D&O-Violence is also intertwined throughout your recordings. It is violence as a necessity, is that where we are heading as a society or have we always been there?
SARIN SNOW- Violence has always been with us and always will be. All our triumphs and advancements rest on the shoulders of violence. It is hypocrisy to cry against the injustices of society when that moral high ground was only made possible through a history of violence.
War is essential to life - whether its waged by nations or by an individual, whether its physical or spiritual. Strife can have a cultivating and rejuvenating effect. Modern western society/man is at a standstill. Our way of life has allowed us to expend energy on more symbolic ventures – social sciences, morality, ethics, etc. At the peak of our existence we are now riddled with guilt and dissonance. There are enemies determined on destroying the West, yet we are consumed by Utilitarianism and have discussions about the human rights of an ISIS soldier. As a society, we yearn for the moral high ground, but why? My interest in the subject doesn’t even lie within a political context, I am more focused on the metaphysical consequences. When we forgo and betray our violent tradition, we become spiritually weak. Energy ceases to flow in the name of harmony. Man becomes stagnant and complacent by his own emasculation. Throughout world history, there is no example of a thriving culture that denounced their virility. Where there is life, violence will find a way.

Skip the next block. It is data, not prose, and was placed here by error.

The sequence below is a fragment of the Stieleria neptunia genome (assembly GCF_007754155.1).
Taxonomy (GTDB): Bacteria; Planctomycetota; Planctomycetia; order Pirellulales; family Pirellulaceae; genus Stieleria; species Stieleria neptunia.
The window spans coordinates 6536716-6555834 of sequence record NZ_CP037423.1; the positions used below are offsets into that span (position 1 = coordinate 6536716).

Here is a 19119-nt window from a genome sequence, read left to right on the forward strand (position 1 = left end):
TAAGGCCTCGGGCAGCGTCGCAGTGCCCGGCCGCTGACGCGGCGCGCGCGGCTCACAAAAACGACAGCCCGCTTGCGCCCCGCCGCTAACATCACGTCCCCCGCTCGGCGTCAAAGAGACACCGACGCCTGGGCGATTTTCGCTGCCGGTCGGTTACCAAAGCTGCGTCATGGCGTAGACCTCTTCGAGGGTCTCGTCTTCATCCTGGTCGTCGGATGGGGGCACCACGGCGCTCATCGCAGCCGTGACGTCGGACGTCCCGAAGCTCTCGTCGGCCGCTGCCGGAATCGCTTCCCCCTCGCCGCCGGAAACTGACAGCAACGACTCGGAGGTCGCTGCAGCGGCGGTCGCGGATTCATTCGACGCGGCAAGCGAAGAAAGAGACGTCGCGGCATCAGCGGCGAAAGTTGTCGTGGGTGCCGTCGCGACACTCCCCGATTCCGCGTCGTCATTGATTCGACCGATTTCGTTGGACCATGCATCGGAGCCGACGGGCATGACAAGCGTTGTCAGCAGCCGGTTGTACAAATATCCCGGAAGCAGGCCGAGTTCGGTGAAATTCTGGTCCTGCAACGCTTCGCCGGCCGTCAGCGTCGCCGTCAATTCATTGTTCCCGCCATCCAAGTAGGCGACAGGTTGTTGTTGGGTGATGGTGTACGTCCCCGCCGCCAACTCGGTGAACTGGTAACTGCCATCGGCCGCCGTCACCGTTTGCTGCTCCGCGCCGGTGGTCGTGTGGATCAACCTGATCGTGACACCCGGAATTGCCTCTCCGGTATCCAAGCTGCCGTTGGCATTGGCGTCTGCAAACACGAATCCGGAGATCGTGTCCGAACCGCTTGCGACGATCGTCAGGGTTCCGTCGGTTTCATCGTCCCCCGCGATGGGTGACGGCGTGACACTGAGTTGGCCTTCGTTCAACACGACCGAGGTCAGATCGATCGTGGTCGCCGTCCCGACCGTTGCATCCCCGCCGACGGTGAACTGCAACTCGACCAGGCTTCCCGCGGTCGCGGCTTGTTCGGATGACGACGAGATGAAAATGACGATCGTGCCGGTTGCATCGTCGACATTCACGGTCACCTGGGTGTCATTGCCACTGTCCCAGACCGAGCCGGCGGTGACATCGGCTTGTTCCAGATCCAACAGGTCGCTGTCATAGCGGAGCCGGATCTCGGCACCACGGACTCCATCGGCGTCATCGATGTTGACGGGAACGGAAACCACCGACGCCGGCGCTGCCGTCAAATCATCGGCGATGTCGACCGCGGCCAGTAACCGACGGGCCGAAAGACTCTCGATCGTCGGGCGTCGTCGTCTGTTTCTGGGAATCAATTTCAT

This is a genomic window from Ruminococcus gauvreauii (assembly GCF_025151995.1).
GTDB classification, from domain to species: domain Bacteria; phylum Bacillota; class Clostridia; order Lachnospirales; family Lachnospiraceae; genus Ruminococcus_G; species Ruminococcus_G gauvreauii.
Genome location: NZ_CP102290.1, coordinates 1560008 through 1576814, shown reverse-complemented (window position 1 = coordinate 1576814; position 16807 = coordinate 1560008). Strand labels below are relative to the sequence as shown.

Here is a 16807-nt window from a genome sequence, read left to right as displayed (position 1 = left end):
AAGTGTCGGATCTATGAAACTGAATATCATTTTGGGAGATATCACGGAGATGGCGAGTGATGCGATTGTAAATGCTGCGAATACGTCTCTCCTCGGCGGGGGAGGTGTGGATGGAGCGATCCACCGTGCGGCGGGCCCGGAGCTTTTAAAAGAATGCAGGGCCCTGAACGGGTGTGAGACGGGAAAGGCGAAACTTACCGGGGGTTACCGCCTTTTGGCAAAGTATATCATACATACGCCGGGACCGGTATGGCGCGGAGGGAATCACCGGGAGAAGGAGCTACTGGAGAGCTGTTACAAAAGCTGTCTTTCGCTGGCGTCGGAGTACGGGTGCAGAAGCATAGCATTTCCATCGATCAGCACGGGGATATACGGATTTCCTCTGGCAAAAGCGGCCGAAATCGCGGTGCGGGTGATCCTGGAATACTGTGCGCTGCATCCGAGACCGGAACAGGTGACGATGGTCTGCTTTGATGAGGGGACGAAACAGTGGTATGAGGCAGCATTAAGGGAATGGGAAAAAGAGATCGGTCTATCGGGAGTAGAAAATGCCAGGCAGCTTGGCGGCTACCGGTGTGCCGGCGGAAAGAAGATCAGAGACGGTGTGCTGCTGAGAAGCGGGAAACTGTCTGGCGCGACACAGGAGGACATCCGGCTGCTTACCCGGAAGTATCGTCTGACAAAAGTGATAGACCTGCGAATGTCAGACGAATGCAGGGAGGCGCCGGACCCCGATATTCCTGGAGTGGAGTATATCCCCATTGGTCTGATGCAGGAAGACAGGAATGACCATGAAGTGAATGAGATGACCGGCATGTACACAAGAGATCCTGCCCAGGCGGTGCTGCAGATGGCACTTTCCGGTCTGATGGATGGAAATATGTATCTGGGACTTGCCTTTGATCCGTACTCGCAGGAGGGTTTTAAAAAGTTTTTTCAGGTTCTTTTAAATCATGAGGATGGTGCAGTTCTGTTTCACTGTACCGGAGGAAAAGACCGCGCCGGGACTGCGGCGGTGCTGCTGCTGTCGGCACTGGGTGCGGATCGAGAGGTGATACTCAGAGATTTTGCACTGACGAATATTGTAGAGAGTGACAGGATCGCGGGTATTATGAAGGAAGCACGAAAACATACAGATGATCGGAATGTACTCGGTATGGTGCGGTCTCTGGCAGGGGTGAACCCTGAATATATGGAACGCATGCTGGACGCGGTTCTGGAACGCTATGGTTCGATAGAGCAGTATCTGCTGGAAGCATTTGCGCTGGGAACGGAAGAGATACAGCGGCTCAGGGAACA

D&O-Lyrically where do you draw inspiration from?
SARIN SNOW- A large part of inspiration comes from what I read. The biggest literary influence is Yukio Mishima. He tends to be a typical source in the greater realm of dark music. However, this influence comes from more than just a surface level reading of his work. Within a year, I had read all his translated works, which can be interpreted in a philosophical manner. In his writing, I discovered his obsessions and they related to my own obsessions. It is all meant to be a serious engagement with the author and material.